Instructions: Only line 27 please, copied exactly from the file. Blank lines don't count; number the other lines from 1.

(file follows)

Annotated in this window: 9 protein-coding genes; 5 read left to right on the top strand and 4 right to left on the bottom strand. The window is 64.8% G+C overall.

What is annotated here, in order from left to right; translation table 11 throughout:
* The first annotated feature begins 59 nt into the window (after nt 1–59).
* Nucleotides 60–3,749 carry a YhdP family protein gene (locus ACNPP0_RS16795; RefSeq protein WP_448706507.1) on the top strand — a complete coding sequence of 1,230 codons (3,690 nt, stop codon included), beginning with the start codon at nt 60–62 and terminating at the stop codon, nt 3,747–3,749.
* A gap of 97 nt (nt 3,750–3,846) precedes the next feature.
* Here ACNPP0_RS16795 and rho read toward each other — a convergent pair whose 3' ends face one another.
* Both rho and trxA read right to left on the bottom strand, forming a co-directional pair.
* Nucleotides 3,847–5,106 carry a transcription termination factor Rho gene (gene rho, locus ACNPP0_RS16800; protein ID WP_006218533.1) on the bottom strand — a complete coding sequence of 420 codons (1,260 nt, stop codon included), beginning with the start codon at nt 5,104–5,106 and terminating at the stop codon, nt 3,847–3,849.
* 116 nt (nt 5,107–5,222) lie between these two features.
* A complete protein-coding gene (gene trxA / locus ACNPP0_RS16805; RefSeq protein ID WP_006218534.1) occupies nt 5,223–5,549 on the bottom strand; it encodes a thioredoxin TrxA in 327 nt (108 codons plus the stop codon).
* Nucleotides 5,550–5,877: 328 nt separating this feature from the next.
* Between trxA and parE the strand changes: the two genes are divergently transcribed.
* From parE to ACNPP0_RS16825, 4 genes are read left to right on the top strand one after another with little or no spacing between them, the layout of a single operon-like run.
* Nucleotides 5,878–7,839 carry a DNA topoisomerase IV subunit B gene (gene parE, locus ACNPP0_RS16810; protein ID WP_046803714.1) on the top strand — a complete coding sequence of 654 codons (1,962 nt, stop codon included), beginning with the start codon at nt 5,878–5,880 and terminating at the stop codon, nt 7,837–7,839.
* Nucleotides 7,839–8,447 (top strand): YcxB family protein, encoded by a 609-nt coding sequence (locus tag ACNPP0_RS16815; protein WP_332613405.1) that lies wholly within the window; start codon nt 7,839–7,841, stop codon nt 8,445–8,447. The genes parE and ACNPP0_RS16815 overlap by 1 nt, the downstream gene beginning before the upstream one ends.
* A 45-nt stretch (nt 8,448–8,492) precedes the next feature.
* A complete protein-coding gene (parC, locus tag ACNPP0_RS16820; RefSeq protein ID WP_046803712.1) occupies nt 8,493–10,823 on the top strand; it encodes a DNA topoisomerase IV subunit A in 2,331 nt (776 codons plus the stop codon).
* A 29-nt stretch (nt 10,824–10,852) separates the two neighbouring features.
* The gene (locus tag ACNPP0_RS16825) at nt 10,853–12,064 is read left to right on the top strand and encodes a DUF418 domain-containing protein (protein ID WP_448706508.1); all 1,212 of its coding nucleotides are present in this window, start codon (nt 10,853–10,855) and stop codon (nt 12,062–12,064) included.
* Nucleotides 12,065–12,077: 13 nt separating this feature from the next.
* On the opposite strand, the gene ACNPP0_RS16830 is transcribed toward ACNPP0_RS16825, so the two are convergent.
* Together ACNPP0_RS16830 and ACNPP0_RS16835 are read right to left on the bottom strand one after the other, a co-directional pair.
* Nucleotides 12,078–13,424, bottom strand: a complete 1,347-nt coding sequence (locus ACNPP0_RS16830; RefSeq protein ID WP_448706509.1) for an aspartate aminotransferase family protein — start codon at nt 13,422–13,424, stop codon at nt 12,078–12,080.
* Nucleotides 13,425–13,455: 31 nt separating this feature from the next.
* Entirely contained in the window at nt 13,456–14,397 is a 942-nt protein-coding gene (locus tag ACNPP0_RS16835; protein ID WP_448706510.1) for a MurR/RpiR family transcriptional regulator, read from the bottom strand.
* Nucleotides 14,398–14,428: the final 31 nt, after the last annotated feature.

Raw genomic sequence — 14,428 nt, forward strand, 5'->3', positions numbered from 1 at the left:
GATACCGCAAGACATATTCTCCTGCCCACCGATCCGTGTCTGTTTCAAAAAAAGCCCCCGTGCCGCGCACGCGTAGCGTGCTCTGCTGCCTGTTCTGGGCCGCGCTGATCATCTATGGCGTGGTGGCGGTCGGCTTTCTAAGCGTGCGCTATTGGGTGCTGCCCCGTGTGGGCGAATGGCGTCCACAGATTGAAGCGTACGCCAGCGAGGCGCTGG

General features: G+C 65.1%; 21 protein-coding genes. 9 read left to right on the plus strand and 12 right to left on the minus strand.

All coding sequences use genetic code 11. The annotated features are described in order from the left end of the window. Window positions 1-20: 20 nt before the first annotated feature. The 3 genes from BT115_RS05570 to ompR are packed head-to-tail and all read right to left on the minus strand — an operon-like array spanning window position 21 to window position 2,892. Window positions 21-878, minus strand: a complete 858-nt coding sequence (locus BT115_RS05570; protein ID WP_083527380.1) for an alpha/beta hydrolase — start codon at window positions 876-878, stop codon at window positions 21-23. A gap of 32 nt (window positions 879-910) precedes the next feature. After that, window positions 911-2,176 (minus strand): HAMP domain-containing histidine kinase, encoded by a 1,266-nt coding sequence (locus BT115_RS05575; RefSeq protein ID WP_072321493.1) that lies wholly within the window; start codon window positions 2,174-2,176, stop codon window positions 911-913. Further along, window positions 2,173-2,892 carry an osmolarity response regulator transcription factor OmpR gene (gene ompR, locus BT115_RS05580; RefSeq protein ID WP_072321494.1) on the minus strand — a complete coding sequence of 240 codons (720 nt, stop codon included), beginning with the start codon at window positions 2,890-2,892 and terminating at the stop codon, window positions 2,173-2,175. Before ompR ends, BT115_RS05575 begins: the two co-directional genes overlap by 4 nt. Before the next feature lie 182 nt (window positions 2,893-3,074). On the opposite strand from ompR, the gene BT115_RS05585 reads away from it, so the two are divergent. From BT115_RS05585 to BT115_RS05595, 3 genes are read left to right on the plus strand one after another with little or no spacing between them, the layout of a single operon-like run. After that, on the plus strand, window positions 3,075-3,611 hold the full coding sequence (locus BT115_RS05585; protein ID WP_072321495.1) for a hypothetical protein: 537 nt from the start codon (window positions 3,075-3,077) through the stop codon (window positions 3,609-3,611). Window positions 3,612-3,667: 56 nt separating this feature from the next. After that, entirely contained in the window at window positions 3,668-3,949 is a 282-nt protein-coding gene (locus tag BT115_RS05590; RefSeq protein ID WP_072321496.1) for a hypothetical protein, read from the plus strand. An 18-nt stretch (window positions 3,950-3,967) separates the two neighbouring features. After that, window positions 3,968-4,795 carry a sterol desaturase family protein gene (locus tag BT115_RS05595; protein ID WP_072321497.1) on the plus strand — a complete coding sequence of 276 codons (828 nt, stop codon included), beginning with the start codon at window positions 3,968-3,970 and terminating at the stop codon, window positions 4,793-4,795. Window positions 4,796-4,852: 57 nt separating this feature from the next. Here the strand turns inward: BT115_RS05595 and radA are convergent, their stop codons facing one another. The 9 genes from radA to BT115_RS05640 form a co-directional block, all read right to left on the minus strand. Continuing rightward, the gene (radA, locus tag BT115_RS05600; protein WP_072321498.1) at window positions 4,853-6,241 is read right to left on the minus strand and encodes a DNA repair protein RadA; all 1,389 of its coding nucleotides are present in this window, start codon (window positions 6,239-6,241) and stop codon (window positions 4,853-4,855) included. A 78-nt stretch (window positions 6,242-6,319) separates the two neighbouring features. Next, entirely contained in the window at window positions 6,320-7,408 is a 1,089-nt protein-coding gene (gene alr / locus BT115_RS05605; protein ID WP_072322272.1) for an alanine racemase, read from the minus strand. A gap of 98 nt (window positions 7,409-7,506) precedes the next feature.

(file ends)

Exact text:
Raw genomic sequence — 14,428 nt, forward strand, 5'->3', positions numbered from 1 at the left: